Between 1800 and 1900, West Africa’s coastal states struggled to maintain autonomy in the face of imperial overtures from European trade partners. Simultaneously, these states coped with an overwhelming buildup of domestic slaves, some of whom rose to unprecedented higher political and economic positions. One particular individual, King Jaja of Opobo, came to the fore as an extreme example of how slaves became more capable of taking advantage of the changing political, religious, and economic landscape of the Eastern Niger Delta during this period. Born Mbanaso Ozurumba in the Igboland village of Umuduruoha in 1821, Jaja, as he would become known to his European trading partners, traversed the domestic slave systems of Southeastern Nigeria and arrived in the Delta trading state of Bonny in 1833. He obtained tremendous wealth and political influence through the burgeoning palm oil trade, ultimately becoming the head of one of Bonny’s most influential canoe-houses. Due to an internal dispute with a rival canoe-house in the late 1860s, Jaja removed his followers to a previously uninhabited island and cut off Bonny’s access to the lucrative interior oil markets. From 1871 on, Jaja monopolized the palm oil trade in the region to become the most influential trader from his new position as king of the island community, which he would name Opobo. However, by 1884, the relationship between Jaja and his British trade partners deteriorated, leading to Jaja’s exile in the West Indies. Political pressure forced the British to return Jaja to Opobo. Unfortunately, the once-powerful slave-turned-king died while trying to return home in 1891.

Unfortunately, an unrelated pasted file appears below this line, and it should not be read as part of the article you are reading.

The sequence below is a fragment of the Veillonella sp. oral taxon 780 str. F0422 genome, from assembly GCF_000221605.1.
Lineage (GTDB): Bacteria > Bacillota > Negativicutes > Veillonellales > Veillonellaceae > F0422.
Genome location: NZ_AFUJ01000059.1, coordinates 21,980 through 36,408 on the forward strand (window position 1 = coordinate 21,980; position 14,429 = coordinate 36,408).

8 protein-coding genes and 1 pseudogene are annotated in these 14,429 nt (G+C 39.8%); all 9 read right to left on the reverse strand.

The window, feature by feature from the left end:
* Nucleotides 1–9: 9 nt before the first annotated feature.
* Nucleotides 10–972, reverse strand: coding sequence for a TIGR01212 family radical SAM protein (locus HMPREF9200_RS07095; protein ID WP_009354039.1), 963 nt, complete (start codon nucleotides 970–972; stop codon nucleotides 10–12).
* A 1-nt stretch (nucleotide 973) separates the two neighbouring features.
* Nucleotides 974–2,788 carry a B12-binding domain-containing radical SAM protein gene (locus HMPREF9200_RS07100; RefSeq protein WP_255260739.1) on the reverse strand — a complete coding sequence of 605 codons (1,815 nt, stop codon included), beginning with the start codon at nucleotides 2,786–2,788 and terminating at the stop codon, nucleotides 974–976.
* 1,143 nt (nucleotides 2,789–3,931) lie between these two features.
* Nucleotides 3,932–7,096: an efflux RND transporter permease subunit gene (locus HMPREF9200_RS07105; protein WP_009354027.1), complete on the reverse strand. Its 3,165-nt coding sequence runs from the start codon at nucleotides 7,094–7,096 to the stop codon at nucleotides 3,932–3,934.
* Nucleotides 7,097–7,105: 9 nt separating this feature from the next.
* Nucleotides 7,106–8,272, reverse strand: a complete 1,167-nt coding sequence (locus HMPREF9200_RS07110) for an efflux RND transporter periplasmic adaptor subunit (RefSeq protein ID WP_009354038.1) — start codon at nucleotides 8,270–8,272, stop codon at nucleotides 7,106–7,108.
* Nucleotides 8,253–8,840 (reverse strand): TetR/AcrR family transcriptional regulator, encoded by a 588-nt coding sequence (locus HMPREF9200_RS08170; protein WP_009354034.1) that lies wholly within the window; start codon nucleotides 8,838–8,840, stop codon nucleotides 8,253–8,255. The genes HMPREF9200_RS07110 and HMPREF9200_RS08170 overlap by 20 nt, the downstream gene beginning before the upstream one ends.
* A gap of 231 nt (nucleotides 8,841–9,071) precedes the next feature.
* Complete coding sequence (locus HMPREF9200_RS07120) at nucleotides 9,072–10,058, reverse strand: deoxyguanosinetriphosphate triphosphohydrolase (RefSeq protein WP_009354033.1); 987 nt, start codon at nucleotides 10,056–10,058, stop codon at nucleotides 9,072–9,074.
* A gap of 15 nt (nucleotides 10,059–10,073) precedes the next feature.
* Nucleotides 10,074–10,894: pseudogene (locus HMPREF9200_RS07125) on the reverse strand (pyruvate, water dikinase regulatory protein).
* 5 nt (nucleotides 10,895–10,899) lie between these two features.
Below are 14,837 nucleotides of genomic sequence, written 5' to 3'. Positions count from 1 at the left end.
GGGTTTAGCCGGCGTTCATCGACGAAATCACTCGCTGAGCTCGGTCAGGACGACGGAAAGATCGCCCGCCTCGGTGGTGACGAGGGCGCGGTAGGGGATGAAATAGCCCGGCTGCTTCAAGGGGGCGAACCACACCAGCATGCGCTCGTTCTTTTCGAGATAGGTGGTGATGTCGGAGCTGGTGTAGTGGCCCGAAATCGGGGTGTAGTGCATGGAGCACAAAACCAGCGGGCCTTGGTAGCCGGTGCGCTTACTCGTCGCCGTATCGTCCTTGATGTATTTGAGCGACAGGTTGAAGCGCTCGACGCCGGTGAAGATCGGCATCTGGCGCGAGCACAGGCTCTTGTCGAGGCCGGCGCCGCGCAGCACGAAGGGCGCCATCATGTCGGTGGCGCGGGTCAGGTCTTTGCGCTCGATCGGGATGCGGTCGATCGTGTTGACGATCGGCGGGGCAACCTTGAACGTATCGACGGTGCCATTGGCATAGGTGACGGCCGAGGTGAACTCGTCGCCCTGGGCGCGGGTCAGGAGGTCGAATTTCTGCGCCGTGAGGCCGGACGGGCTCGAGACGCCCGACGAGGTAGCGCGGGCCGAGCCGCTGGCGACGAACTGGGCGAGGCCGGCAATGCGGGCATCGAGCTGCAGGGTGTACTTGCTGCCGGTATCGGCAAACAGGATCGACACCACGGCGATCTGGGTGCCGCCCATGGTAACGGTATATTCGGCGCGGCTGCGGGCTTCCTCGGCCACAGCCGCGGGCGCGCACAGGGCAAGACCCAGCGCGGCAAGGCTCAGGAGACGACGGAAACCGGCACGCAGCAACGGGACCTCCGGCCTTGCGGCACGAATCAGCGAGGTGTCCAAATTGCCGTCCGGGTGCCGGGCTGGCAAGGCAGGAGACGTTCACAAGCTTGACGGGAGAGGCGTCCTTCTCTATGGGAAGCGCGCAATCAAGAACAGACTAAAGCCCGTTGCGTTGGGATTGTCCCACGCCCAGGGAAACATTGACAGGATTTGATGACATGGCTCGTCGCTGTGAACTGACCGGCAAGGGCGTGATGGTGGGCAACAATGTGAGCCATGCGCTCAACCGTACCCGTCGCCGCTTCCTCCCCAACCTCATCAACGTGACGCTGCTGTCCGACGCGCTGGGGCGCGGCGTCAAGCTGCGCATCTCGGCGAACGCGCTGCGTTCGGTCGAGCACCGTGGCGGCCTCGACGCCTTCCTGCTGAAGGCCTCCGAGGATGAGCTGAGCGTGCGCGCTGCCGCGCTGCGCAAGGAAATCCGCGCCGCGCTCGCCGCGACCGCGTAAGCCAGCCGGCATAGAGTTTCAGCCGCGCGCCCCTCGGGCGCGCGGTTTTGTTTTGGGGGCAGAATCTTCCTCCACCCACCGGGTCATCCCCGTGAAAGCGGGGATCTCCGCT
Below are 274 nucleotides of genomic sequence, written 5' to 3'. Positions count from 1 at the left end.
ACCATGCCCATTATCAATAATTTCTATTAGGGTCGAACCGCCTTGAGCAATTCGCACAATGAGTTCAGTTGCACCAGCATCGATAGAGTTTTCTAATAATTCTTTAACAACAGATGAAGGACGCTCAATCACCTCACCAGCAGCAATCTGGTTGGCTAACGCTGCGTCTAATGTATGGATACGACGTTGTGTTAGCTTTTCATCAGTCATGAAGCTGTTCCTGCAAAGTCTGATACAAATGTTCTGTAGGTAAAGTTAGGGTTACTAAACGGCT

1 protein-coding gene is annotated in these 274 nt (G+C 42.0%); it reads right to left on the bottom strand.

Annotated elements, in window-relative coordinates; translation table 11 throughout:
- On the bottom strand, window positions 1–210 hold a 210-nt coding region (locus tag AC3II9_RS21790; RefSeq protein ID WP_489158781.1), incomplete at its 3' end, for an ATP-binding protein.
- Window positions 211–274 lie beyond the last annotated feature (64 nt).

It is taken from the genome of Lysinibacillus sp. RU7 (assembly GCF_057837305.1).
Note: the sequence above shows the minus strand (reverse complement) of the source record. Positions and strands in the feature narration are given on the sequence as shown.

Article

Routes to Emancipation in West Africa  

Alice Bellagamba

West African slave emancipation has been a process patterned and experienced in multiple ways depending on the histories, geographies, and uncertainties of individual, family, and communal lives and trajectories. Regionally and culturally diversified conceptions of slavery and the condition of slaves, the interrelation of slavery with other kinds of personal dependence, the local arrangements between masters and slaves, and gender and age, together with the socio-political and economic dynamics of entire areas and regions factored into this plurality of outcomes. To some extent, this process is unfinished, as the late 20th century closed with reports of child and female exploitation akin to slavery, the political mobilization of slave descendants in Mauritania and other West African contexts, and the interlacement of the legacies of slavery with civil strife and insurgency in still others. Three aspects characterize West African routes to emancipation: the centuries-old connections with the Sahara and the Mediterranean and—since the 15th century—with the Atlantic world, early exposure to Atlantic abolitionism and West Africans’ participation in the struggle against slavery and the slave trade, the political relevance of histories of enslavement, life in slavery, and emancipation. Through case studies and historical examples, the abolition of the West African slave trade and internal slavery in the aftermath of the colonial conquest, the gendered experience of emancipation, the controversial relationships between spatial and social mobility, and post-slavery politics can be considered.

Article

Saharan Peoples and Societies